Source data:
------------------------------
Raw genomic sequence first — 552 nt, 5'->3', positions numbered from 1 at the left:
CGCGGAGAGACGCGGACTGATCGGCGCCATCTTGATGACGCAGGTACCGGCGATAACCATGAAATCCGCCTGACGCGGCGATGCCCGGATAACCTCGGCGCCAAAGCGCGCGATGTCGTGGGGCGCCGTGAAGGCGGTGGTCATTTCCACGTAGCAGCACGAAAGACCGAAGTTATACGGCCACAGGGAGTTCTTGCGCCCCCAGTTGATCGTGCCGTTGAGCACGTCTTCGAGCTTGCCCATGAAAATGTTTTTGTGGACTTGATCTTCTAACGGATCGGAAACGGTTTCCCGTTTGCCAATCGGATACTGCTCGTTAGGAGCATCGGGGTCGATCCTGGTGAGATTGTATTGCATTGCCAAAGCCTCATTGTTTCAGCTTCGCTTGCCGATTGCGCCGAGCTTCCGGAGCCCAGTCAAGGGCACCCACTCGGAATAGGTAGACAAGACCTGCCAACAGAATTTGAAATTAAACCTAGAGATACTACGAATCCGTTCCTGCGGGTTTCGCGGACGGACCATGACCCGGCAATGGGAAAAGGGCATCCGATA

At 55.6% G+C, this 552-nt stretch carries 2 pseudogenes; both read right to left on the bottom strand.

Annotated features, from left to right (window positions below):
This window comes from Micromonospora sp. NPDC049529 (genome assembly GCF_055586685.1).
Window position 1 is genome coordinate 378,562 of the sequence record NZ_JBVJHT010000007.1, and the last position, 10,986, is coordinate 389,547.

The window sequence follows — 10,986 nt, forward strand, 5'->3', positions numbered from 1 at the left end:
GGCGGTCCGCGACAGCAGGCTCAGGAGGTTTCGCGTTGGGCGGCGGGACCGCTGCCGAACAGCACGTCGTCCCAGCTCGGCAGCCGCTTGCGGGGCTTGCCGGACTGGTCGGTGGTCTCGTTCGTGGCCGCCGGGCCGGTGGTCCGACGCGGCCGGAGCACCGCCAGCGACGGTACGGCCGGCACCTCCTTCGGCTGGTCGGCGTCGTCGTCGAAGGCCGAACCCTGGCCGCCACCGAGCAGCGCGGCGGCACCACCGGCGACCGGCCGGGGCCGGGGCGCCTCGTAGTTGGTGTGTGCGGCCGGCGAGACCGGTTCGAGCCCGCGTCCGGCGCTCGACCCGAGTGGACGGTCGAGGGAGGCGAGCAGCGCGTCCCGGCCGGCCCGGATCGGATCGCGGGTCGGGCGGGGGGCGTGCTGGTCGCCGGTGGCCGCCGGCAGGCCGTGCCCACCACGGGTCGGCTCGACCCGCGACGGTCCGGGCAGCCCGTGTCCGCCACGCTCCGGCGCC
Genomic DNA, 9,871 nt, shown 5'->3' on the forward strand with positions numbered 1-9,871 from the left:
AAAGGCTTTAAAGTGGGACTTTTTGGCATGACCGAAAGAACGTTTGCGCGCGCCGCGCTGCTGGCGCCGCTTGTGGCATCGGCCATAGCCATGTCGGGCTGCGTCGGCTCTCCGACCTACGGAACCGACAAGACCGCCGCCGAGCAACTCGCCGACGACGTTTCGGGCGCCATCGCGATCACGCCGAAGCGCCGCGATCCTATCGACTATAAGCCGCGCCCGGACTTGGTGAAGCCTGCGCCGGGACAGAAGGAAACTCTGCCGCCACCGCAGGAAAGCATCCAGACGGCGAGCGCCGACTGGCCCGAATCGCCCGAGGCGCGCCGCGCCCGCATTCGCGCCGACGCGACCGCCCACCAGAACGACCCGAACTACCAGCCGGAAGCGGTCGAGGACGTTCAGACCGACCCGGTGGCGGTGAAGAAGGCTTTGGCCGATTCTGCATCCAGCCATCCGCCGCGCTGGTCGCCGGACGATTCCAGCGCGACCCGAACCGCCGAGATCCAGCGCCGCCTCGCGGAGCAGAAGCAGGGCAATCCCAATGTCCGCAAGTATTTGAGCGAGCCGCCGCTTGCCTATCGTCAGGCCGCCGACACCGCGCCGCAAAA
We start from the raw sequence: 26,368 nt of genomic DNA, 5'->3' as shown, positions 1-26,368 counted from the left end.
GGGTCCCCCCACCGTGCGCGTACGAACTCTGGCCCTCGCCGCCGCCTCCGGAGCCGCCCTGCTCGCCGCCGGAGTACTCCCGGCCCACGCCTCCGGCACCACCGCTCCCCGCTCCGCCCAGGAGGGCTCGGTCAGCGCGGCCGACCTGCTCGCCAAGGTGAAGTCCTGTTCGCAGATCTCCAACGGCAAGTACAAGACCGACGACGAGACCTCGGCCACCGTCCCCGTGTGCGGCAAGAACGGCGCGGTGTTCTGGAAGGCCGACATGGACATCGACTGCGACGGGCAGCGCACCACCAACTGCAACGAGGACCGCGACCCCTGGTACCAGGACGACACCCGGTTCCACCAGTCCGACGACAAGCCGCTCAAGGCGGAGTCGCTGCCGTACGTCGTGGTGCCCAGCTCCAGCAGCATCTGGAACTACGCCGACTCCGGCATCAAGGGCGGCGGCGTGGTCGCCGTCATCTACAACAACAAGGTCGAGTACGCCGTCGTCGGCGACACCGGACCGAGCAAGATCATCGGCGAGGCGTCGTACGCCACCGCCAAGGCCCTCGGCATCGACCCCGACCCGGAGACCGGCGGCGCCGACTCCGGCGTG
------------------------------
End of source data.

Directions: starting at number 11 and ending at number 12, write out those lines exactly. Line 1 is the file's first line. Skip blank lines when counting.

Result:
We start from the raw sequence: 26,368 nt of genomic DNA, 5'->3' as shown, positions 1-26,368 counted from the left end.
GGGTCCCCCCACCGTGCGCGTACGAACTCTGGCCCTCGCCGCCGCCTCCGGAGCCGCCCTGCTCGCCGCCGGAGTACTCCCGGCCCACGCCTCCGGCACCACCGCTCCCCGCTCCGCCCAGGAGGGCTCGGTCAGCGCGGCCGACCTGCTCGCCAAGGTGAAGTCCTGTTCGCAGATCTCCAACGGCAAGTACAAGACCGACGACGAGACCTCGGCCACCGTCCCCGTGTGCGGCAAGAACGGCGCGGTGTTCTGGAAGGCCGACATGGACATCGACTGCGACGGGCAGCGCACCACCAACTGCAACGAGGACCGCGACCCCTGGTACCAGGACGACACCCGGTTCCACCAGTCCGACGACAAGCCGCTCAAGGCGGAGTCGCTGCCGTACGTCGTGGTGCCCAGCTCCAGCAGCATCTGGAACTACGCCGACTCCGGCATCAAGGGCGGCGGCGTGGTCGCCGTCATCTACAACAACAAGGTCGAGTACGCCGTCGTCGGCGACACCGGACCGAGCAAGATCATCGGCGAGGCGTCGTACGCCACCGCCAAGGCCCTCGGCATCGACCCCGACCCGGAGACCGGCGGCGCCGACTCCGGCGTG